Product smells and sniff tests

Thoughts on ‘Product strategy means saying NO’

Des Traynor wrote a post recently on how ‘Product strategy means saying NO’ It’s a really great post which enumerates scenarios when you should say no to adding features to your product. As an Engineer, some of these scenarios resonated with me because I’ve been burned by them before.

After sharing the post with friends, I had a thought that continued to surface: I’ve also violated several of these reasons to not add a feature in the past (sometimes reluctantly), and it turned out OK, sometimes great. I still largely agree with the items listed in Des’ post but I don’t think it’s the end of the story.

In the end, you need to say yes to something, or else you have nothing. You have no product or business. There’s no algorithm for what to say no to and what to say yes to. If there were, then we would let computers do all the work. Instead, we humans have to do it. To maintain our sanity, we create ‘best practices’ to make sense of the decisions we face. Best practices aren’t cut-and-dry regulations or rules and sometimes they need to be broken.

I see Des’ scenarios as a list of anti-best-practices. They are the things you typically should not do. In software design we have a similar concept. It’s called a code smell. A code smell is a pattern in your code that normally indicates a deeper problem. Your code may still work as expected, but it has a weak, fragile design — something that can cause bigger problems later on. A code smell is a heuristic and is subjective, it is not a rule. Code that I think smells may not necessarily be smelly to someone else.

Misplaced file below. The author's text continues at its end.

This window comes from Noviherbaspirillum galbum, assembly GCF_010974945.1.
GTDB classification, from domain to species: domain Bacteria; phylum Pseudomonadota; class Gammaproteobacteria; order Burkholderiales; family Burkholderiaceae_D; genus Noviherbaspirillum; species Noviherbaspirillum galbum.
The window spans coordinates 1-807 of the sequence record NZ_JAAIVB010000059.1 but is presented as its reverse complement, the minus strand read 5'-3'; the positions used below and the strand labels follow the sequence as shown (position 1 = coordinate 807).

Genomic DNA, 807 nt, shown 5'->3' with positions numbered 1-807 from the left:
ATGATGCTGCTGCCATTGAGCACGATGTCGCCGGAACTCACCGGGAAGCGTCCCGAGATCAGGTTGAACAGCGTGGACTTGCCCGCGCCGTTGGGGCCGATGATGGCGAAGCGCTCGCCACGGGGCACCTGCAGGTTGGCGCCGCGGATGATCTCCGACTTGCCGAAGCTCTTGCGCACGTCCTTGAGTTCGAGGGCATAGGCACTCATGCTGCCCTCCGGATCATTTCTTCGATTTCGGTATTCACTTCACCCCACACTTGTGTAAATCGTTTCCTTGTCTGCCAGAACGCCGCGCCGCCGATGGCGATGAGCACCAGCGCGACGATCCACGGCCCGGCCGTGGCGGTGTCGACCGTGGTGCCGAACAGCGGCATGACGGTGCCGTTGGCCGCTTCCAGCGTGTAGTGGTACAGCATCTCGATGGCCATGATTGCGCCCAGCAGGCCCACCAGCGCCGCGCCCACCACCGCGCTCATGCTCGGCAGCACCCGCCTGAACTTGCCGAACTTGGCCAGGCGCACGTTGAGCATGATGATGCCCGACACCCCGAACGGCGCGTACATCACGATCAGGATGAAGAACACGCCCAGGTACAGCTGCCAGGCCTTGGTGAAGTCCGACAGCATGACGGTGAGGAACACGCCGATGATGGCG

When we find code smells, we don’t throw away the code, we try to dig deeper into the problem. We discuss it with our peers. We ask questions about it. We change the code in small steps in attempt to find clarity. We add, delete, and edit. We call it re-factoring.

For me, Des is providing a list of ‘sniff tests’ — heuristics to use that are normally indicative of a product smell. Just like code smells, product smells sometimes just mean you have to dig deeper into the problem, not necessary delete the idea. You have to ask the right questions to understand why or why not this might be a good thing to do. You need to add, delete, and edit. Re-factoring takes time.

As I’ve worked on a product, there’s been a constant battle between trying to answer the ‘what and the why’ of the product, and the inherent need to make progress and move forward. The ‘what and the why’ is sometimes very hard to answer — it’s unclear, subjective, and has no ‘formula’ to figure it out. This uncertainty can make you anxious to move forward with something, anything — because being stagnant is such an uncomfortable feeling. There is a balance. You have to answer the what and the why in a disciplined manner, but you also can’t be stagnant.

For me, Des is providing us with reasons for the ‘what and the why’ that have proven to be bad in the past. I agree with them because I’ve experienced them too. But does that mean we should use them as a definitive set of rules that stand alone? Should we take each possible feature addition and make sure that it hasn’t violated any of these reasons before pursuing it? No, I don’t think so. In fact, I think that would be dangerous. I’m also a bit worried that some Engineers would use that exact strategy. So, my fellow Engineers, please keep this in context. These are sniff-tests, not rules. They are sometimes just indications to dig deeper and to re-factor the idea, not to delete it.

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